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 Pointe Carleton, PQ    
Lighthouse accessible by car and a short, easy walk.Lighthouse accessible by ferry.
Pointe Carleton Lighthouse in 1917
Photograph courtesy Library and Archives Canada
Anticosti Island, the heart of the Gulf of the St. Lawrence, is known for its beautiful untamed wilderness and unique coastal settings. Fish of all description, from the whale to the tiny capelin, can be found in the surrounding sea, while crystal clear rivers, which have carved out deep canyons, abound in salmon and trout.

The island is 135 miles long and 30 miles wide, narrowing at each end. Right smack dab in the middle of the north coastline, perched atop a fossilized cliff is Pointe Carleton Lightstation.

The invention of the steamship in the nineteenth century allowed ships to pass on the north side of Anticosti Island and through the Strait of Belle Isle, a shorter and less foggy route than its southern counterpart. Prior to that, Jacques Cartier Strait was used primarily by local fishing fleets and ships supplying the North Shore settlements.

To assist with the increased marine traffic along the strait, three lighthouses were established along the north shore of Anticosti Island in 1919: Pointe-Carleton, Cap-de-la-Table, and Cap de Rabast. These lighthouses share the same architectural design, a white octagonal reinforced concrete tower with a flared cornice, topped by a red multi-sided lantern. Enhancing the utilitarian design of the towers are a pedimented cap over the doorway and triangular lintels over the vertically-aligned windows.

With a base eighteen feet in diameter, Pointe-Carleton Lighthouse stands forty feet tall from base to vane and has a focal plane of 126 feet. Its light originally had a signature of four white flashes, spaced by four seconds and followed by an eclipse of twelve seconds. A double dwelling was built in 1918 for the keepers, along with a fog alarm building. The station’s diaphone foghorn sounded a three-and-a-half-second blast in each minute as needed.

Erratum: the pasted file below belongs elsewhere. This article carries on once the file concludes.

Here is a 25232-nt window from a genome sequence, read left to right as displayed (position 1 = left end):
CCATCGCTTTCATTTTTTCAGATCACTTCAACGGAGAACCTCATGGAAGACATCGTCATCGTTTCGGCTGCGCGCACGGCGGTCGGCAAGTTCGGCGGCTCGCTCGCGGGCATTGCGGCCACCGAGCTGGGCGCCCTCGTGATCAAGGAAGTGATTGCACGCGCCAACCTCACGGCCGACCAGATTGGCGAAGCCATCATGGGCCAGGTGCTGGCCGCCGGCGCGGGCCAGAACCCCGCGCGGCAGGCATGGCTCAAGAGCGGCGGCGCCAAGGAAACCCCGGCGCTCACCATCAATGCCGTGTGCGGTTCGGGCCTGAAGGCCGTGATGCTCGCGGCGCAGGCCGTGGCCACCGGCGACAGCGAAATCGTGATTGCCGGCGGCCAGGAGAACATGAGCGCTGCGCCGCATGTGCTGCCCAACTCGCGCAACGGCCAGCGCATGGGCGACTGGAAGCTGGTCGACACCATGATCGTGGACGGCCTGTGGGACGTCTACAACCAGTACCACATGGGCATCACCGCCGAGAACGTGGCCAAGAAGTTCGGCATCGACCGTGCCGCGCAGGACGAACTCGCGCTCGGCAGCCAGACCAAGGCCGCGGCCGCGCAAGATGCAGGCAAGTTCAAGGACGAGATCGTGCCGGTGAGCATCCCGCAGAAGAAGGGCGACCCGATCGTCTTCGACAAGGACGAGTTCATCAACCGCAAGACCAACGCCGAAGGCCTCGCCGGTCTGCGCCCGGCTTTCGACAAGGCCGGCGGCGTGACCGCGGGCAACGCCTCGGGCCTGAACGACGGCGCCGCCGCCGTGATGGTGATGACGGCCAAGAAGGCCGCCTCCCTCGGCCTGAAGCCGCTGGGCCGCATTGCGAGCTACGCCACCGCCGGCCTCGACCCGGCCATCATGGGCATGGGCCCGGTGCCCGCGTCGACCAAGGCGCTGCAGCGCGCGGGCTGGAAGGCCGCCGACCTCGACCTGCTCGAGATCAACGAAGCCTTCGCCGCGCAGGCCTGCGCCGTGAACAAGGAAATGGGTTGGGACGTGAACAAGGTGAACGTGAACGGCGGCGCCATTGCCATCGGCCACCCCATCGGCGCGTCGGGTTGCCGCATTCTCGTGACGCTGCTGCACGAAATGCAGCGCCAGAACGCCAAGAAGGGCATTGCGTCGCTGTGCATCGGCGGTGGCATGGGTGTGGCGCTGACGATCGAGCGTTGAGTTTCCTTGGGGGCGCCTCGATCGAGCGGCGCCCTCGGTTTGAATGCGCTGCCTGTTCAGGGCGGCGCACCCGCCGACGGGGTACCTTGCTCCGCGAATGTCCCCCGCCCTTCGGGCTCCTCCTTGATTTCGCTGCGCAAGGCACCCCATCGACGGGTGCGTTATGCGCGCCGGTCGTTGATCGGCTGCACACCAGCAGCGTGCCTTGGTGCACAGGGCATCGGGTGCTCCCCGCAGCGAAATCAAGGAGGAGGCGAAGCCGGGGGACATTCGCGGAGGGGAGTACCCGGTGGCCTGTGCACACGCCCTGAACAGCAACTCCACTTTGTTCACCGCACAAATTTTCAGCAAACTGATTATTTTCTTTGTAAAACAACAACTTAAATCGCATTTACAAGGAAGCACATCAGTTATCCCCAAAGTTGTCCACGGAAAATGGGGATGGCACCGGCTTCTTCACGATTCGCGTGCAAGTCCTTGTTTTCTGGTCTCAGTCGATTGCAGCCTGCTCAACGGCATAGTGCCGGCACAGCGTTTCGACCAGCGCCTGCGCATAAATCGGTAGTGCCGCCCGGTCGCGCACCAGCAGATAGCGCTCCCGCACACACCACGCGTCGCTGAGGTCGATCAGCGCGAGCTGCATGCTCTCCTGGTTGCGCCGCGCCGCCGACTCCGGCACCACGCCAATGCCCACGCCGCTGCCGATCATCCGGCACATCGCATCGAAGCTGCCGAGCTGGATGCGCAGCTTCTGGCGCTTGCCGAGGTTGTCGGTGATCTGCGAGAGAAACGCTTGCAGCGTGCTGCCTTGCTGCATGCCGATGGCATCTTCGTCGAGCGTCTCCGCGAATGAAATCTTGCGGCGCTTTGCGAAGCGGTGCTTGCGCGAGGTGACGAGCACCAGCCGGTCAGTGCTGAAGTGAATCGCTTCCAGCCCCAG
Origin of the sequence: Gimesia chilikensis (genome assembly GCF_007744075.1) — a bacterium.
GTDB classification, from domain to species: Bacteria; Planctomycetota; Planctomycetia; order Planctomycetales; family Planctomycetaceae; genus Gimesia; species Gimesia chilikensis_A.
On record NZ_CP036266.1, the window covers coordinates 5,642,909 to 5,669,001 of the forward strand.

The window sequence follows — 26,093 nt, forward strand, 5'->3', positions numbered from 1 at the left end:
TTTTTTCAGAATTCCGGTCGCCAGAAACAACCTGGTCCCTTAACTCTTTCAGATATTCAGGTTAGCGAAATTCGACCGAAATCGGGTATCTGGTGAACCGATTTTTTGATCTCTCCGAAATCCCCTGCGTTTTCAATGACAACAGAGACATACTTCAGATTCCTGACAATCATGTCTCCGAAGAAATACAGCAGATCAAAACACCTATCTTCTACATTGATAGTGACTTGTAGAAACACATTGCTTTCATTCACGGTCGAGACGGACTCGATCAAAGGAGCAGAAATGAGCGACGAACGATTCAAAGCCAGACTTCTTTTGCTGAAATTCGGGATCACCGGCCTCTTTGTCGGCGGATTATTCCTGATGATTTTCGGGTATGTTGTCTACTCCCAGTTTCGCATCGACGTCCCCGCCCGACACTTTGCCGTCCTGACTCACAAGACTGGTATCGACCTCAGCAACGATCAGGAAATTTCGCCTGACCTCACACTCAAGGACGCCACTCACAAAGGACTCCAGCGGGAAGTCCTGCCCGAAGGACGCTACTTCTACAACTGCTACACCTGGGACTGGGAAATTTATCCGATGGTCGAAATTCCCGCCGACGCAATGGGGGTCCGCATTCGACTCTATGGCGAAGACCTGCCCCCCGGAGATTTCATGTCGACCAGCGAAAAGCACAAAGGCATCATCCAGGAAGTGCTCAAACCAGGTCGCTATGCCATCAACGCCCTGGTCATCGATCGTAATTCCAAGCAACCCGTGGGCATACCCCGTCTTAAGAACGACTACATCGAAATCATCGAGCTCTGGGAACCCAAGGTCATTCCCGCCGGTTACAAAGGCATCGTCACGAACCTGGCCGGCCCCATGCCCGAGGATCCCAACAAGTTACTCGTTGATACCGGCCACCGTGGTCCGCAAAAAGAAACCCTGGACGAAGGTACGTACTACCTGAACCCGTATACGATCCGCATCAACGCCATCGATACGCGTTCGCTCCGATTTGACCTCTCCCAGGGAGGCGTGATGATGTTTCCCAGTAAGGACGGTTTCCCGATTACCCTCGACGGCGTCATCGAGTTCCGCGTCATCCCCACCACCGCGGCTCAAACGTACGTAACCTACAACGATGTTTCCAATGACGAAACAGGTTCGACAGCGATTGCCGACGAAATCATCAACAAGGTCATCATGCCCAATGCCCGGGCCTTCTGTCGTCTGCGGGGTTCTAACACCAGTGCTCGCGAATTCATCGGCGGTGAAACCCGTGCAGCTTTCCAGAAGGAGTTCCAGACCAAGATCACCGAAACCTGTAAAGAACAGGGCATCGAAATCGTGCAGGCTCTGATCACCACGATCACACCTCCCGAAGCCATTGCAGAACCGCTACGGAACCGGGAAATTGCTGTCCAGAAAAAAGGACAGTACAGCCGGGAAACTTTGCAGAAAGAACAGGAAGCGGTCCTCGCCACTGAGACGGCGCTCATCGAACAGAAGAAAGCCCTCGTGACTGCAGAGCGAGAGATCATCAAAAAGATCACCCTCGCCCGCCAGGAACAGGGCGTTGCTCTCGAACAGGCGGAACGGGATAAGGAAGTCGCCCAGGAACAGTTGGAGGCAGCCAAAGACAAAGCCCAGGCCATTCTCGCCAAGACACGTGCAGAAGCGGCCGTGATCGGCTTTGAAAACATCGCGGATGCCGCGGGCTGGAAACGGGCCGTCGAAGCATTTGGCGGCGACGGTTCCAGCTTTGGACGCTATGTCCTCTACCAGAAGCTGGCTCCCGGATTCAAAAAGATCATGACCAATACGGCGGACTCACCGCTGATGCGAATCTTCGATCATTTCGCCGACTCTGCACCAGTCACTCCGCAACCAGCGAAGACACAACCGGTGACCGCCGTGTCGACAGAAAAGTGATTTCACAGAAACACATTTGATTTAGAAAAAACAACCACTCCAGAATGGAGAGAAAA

The 1920 Annual Report of the Department of Marine and Fisheries noted:

The three light and fog alarm stations on the north shore of Anticosti Island at Cap De Rabast, Charelton Point, and Table Head, built during the war, are now in permanent operation, with the result that with their aid many vessels now pass on the north side of the island, shortening the distance between Quebec and the strait of Belle Isle, inward or outward.

Tower and fog alarm building in 1917
Photograph courtesy Library and Archives Canada
Pointe Carleton is considered one of the most beautiful spots on Anticosti Island. Keeper Ernest Carbonneau and his wife Alphosine raised a family at the isolated station between 1930 and 1937. The family was bilingual, speaking flawless French and English, and the two sons, Jean Paul and Lionel, were accomplished musicians and singers.

Eugène Francis, the keeper from 1948 - 1962, died tragically a couple of years after he retired, when the boat he and his son were traveling in sank off the coast of Anticosti.